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Home Economy 9 out of 10 people in Vadodara have Vitamin D deficiency: Tata 1mg labs

9 out of 10 people in Vadodara have Vitamin D deficiency: Tata 1mg labs

by News Monks

Nearly 89% of people in Vadodara suffer from vitamin D deficiency, according to data from tests conducted in the city by Tata 1mg Labs over a six-month period. Vadodara had the highest incidence of deficiency out of the 27 cities across the country whose Vitamin D test data was analyzed.

Out of the total 1,442 samples tested in Vadodara, 1,277 were found deficient in Vitamin D, with men faring slightly better (626) than women (651). The prevalence of Vitamin D deficiency was the highest in the age group of 40–60 years (495), followed by 25–40 years (487), above 60 years (211) and under 25 years (84).

Data on vitamin D levels in the last 6 months based on analysis of 1,442 samples in Vadodara:

Vitamin D Levels


















Age Group


Under 25






Above 60




Known as the sunshine vitamin, vitamin D is essential to the growth, development, metabolism, immunity, bone health, and mental health of people. Its deficiency has been linked to health disorders such as prostate cancer, depression, diabetes, rheumatoid arthritis, and rickets.

Said Dr Rajeev Sharma, VP, Medical Affairs, Tata 1mg: “Changing food habits and an indoor lifestyle with inadequate exposure to sunlight have led to a drastic increase in cases of vitamin D deficiency. The much higher prevalence in young adults can also be attributed to lower consumption of vitamin D-containing foods like fortified cereals and oily fish. However, seasonal variations in exposure to sunlight can also be a likely explanation, especially during winters. Unspaced and unplanned pregnancies in women with dietary deficits can lead to worsening of vitamin D status in both mother and child.”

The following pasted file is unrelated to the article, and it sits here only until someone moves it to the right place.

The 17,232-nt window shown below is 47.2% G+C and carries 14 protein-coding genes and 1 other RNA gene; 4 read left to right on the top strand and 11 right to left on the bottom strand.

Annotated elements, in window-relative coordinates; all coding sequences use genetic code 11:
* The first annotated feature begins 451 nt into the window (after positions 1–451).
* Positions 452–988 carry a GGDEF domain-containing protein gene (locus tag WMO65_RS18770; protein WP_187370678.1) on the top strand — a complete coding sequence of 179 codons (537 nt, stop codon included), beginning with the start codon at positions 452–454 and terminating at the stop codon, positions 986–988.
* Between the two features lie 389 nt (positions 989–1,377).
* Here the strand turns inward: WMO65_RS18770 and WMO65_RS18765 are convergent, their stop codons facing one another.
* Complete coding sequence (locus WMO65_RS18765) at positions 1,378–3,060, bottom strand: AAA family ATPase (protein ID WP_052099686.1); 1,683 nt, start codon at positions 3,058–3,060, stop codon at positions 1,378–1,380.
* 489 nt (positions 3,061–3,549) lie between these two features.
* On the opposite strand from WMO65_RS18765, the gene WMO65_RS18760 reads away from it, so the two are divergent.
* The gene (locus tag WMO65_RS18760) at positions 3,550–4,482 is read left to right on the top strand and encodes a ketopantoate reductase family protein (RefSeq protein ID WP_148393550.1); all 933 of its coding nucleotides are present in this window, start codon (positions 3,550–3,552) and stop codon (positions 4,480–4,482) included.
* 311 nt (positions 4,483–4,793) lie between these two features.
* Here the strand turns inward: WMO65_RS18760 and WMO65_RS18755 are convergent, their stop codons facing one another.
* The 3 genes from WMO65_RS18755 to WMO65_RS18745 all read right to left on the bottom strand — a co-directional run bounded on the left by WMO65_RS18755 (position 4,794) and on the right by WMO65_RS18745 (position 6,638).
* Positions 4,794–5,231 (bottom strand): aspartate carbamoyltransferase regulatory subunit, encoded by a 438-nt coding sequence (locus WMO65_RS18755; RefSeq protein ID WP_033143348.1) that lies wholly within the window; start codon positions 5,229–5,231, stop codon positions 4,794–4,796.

Said Dr Prashant Nag, Clinical Head, Tata 1mg Labs: “Vitamin D levels should be checked regularly in cases of obesity, mal-absorption syndrome or softening of the bones (osteomalacia), or if the patient is getting treatment for TB. Vitamin D levels can also be checked along with regular full-body checkups, which are recommended to be done every six months or at least once a year. Infants and children under the age of five, pregnant and breastfeeding women, teenagers and young women, people over the age of 65, and those with limited sun exposure are the most vulnerable to Vitamin D deficiency.”

The human skin hosts a type of cholesterol that functions as a precursor to vitamin D. When exposed to UV-B radiation from the sun, it turns into vitamin D. Having enough exposure to sunlight and consuming foods rich in vitamin D such as egg yolks, oily fish, red meat, and fortified foods can help prevent the deficiency.


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